It's magic every time. No one moved, for we didn't want to stomp or smother it out. Instead, we let it fade, slowly extinguishing itself there on the patio. Now it was Ray's turn. By this time the increased humidity was probably hindering our efforts, but he was still able to make a coal. Ray and Jenny really enjoy this kind of stuff, and it truly does give one an indescribable sense of satisfaction.
Emily on the PCT in 2009, hiking on the spine of the San Jacinto Mountains.
Later on in the evenings Ray and Jenny took some time to do some stretching. We joined them in their living room and recited from a yoga book they've referred to for decades. Jenny led us through the exercises with finesse, and I could see they were both really limber.
I noticed a few remnants from adventures past here and there around their home. A carbon fiber oar was mounted on the wall; it was the one that had snapped during their rowing across the Atlantic Ocean, but Ray repaired it. In their garage was one of their homemade kayaks (which he informed me he was selling soon) and a tandem bicycle that they'd peddled across the U.S., twice in one trip. We also recognized the walrus skull of "Hermie" from their book, "SIKU Kayak: Paddling the Coast of Arctic Alaska."
The only photo I recall was one of Ray hand feeding a bird that might have been a pelican. Once again, I was reminded of their modest style. In their guest quarters we slept on thin foam pads. It was cozy and no problem for us. In the guest room was also a large wooden rack of colorful rolled fabrics. A few of their prototype quilts not given to their bird for bedding were nearby and offered for use if needed. Ray said he designed his house to accommodate unrolling and cutting rolls of fabric and quilt insulation for their kits. The pleasing aesthetic of fruit bowls brimming with oranges and avocados and bananas completed the house's interior.
There were four sewing machines set up on a couple of long tables; three of Ray's and one of mine in need of adjustment. Ray had offered to take a look at it and see if we could get it running smoothly again. I'd never attempted anything other than the basics such as changing the bobbin, needle, and spooling thread. He was amused at how bone dry it was inside and said he'd never seen a machine take in so much oil. He pointed where to apply the oil and then chuckled, there - there - there, and more here, and there, and so on." He then led me over to Jenny's industrial type sewing machine. He lifted the machines heavy metal body away from its base and said, "Take a look in here." Underneath was a pan holding a reservoir with clear oil at least a couple of inches deep.
While I was removing some screws from my machine, Ray pointed out some marring on the top of the screw heads and said "See that? Those are from someone who was heavy handed." This kind of attention to detail hints at Ray's broad skill set. You never know what you might learn next. We couldn't get my machine to stitch evenly, and Ray said it wasn't worth the cost of getting it fixed. They lent us one of their more venerable machines and gave us a cheaper back up to keep. This turned out to be instrumental in getting us to the trail head.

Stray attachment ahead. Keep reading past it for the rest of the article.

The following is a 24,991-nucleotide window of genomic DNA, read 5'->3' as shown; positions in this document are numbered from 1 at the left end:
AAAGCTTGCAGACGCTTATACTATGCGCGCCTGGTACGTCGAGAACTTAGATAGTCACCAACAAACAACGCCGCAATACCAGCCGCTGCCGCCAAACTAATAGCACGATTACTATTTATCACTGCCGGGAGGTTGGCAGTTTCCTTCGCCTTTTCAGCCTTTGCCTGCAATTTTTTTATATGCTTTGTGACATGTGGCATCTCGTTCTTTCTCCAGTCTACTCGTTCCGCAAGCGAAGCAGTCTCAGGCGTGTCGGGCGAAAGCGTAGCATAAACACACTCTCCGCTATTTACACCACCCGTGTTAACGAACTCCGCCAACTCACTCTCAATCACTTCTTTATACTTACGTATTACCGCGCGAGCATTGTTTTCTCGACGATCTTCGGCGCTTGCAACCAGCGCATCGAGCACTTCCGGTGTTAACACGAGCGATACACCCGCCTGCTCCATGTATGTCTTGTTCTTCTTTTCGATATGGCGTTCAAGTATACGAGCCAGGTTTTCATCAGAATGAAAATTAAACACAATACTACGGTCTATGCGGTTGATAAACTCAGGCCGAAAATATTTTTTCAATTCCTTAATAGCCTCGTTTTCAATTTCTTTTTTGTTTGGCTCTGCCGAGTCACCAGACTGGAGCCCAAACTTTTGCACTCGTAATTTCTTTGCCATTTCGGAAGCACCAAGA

On the last day of our visit we were to accompany Ray and Jenny on one of their normal training hikes up to the top of Pic'cho Peak. It was well before sunrise when we left, and I thought about the hundreds of times they'd risen to climb this small mountain. We parked our vehicles in the empty lot, and Ray handed out some gloves for when we got to the cabled sections. We slowly ambled up to trail head, and Jenny pointed out the familiar song of a Canyon Wren echoing off the rock walls before us.
Ray said that there was a good junction to turn around if either of us wanted to bail out. He was going to keep his usual pace and would meet us after he completed his loop. We were feeling good, though. My pulse quickened as the incline steepened. After a series of twists, turns, cable pulls, and ups and downs, we arrived at the top of this small yet distinct Sky Island. Ray didn't pause to admire the sunrise or catch his breath. He simply said "There it is" - the top, and then headed back down the mountain with us trailing behind.
My focus was on my footing, and I was going as fast as I could to keep up with Ray. He was almost at a full run down mountain, and seemed to barely touch the cables in the steep sections. We continued on around clockwise to complete the circle, and Ray quizzed me on a few of the various cacti that we passed by. This was Ray and Jenny in their element; what they do for fun. Rigorous exercise is their forte, and it's their way of keeping those proverbial cobwebs at bay, as they say. I share a similar passion. It seems most people their age are easing off the throttle, but they appear to be thriving, and they've never let up.
Road crossing along the PCT, 2009
We located a shaded picnic table further away from the drone of Interstate 10, and Jenny whipped up a stack of pancakes and syrup for everyone. I licked my lips as I began to chill in my damp t-shirt. The warm gusts of mid morning had arrived, and I listened to the delicate whisper they made encountering a nearby Saguaro's spines radiating from its matte green skin. For a moment, I imagined we were all together trail side on some adventure enjoying a rest break.
The last thing I recall before we parted ways is sitting there at the picnic table, sharing breakfast with Ray and Jenny and talking quietly about the process of self publishing their latest book, "Trail Life". My copy sits nearby as I write this.
Naturally, we didn't expect our sewing skills to match Jenny's after one weekend, but we are satisfied with our slowly budding collection of homemade gear, patterns, and evolving sewing ability. Ray and Jenny have passed along a set of unique and useful skills to us, and we're proud to have made their acquaintance along the way.
- Will Lady